Updated: Jan 23, 2021
How to Jumpstart Your PPP Loan Forgiveness Process.
On December 27, 2020, President Trump signed the Consolidated Appropriations Act, 2021 into law. In the bill are guidelines for a second round of the Paycheck Protection Program.
You may have received funding from the Paycheck Protection Program (PPP). While the funding is technically called a loan, 100% of the loan can be forgiven if you follow the PPP loan forgiveness rules.
We understand that It can be difficult for small businesses to navigate the ins and outs of how to achieve total Paycheck Protection Program forgiveness. The good news is this new bill aims to make the application process easier.
We have put together a brief summary of the PPP forgiveness terms. The amount of funding you either already received or are waiting to receive has to be equal to 2.5 times your average monthly payroll cost for 2019 or $10 million, whichever is lower.
Here are a list of things the funding you get from the loan can be used for:
Payroll: Payroll costs include wages, salaries, PTO, and health benefits.
Mortgage interest: You can use the funds to pay for mortgage interest as long as you signed your mortgage before Feb. 15, 2020.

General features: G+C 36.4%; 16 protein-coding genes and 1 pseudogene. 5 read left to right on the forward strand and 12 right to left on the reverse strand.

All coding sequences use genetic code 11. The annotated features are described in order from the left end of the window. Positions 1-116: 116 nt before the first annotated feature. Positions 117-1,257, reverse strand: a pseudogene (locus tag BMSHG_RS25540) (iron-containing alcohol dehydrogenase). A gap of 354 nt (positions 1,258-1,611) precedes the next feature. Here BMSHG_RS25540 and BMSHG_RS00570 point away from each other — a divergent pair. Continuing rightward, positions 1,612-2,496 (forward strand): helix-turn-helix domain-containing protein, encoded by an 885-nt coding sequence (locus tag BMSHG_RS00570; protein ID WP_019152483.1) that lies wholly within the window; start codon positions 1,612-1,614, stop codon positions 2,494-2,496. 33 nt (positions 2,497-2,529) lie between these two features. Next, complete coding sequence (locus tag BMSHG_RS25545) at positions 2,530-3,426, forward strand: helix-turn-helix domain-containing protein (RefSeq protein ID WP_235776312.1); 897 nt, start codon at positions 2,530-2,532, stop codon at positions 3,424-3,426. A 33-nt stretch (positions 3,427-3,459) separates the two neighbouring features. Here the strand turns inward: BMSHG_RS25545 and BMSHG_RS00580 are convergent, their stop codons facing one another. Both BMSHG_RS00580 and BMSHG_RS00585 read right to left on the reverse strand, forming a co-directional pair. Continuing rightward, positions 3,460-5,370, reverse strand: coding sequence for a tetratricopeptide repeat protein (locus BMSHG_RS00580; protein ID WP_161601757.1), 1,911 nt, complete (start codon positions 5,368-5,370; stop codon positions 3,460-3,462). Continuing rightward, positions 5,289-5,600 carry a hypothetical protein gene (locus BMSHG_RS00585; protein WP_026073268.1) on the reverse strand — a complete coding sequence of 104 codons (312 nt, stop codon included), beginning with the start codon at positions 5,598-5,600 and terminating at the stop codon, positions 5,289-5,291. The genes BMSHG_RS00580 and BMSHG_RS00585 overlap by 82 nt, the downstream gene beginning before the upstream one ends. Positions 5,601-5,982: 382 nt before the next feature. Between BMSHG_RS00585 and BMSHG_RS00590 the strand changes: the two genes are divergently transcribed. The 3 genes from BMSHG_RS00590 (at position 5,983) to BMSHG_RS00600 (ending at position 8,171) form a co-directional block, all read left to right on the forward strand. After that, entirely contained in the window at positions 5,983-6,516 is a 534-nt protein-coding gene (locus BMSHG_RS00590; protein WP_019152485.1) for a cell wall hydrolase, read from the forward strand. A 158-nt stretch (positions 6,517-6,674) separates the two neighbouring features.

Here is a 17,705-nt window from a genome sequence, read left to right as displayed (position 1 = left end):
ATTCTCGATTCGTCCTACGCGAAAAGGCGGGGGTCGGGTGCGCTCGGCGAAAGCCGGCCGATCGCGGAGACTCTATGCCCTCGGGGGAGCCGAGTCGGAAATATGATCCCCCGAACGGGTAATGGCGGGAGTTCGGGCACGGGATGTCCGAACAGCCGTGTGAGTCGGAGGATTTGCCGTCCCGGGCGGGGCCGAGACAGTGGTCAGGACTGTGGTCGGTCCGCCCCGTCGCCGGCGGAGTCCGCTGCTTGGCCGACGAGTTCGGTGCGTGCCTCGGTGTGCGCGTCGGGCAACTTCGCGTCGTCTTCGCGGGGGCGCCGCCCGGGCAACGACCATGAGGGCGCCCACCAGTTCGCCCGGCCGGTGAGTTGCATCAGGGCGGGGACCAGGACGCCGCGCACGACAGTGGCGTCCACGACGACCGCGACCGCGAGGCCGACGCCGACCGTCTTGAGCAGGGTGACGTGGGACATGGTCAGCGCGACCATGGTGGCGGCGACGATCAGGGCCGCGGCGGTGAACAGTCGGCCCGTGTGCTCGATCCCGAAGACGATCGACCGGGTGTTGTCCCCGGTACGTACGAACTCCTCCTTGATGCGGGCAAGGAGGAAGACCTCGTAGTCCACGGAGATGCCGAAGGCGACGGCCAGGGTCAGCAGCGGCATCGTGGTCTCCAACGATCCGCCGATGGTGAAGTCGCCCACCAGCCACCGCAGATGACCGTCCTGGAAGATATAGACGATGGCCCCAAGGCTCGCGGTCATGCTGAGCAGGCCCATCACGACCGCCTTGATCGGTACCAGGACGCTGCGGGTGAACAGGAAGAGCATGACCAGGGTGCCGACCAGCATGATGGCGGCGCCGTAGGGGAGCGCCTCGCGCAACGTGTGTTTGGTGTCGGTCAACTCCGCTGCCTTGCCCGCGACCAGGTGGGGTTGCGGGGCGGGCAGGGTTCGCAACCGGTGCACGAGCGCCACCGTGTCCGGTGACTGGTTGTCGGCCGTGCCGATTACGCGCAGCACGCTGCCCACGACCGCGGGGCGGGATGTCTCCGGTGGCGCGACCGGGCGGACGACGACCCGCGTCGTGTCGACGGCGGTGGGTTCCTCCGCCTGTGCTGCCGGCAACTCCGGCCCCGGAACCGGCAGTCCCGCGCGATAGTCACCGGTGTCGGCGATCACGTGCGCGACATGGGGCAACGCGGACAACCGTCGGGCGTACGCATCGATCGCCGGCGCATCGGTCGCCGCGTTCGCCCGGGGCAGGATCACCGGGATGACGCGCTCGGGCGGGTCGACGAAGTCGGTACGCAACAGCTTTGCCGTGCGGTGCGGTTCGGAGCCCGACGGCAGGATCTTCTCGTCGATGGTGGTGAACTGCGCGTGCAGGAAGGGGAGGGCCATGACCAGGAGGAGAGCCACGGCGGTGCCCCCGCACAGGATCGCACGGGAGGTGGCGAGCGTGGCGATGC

Rent: As long as you signed your lease before Feb. 15, 2020, you can pay rent with the loan.
Utilities: If your services began before Feb. 15, 2020, you can also pay utilities with the funding. When we say utilities that includes electricity, gas, water, transportation, phone
If you can show that you used your PPP loan for one of the spending buckets mentioned above, that money becomes eligible for forgiveness.
Whose eligible for PPP forgiveness?
With the new bill comes a new rule stating that if you received a loan of $50,000 or less, you will be eligible for full forgiveness, even if you reduced your FTE (full-time equivalent) employee count or reduced employee wages or salaries.
Eligible expenses coverage period
When you apply for your loan, you can choose a term of 8-24 week coverage period.
Your coverage period starts the day you received your first loan payment—not necessarily the day you signed your loan agreement. Don’t worry about adjusting your payroll schedule to fit this window. Any payroll incurred during the coverage period is an eligible expense.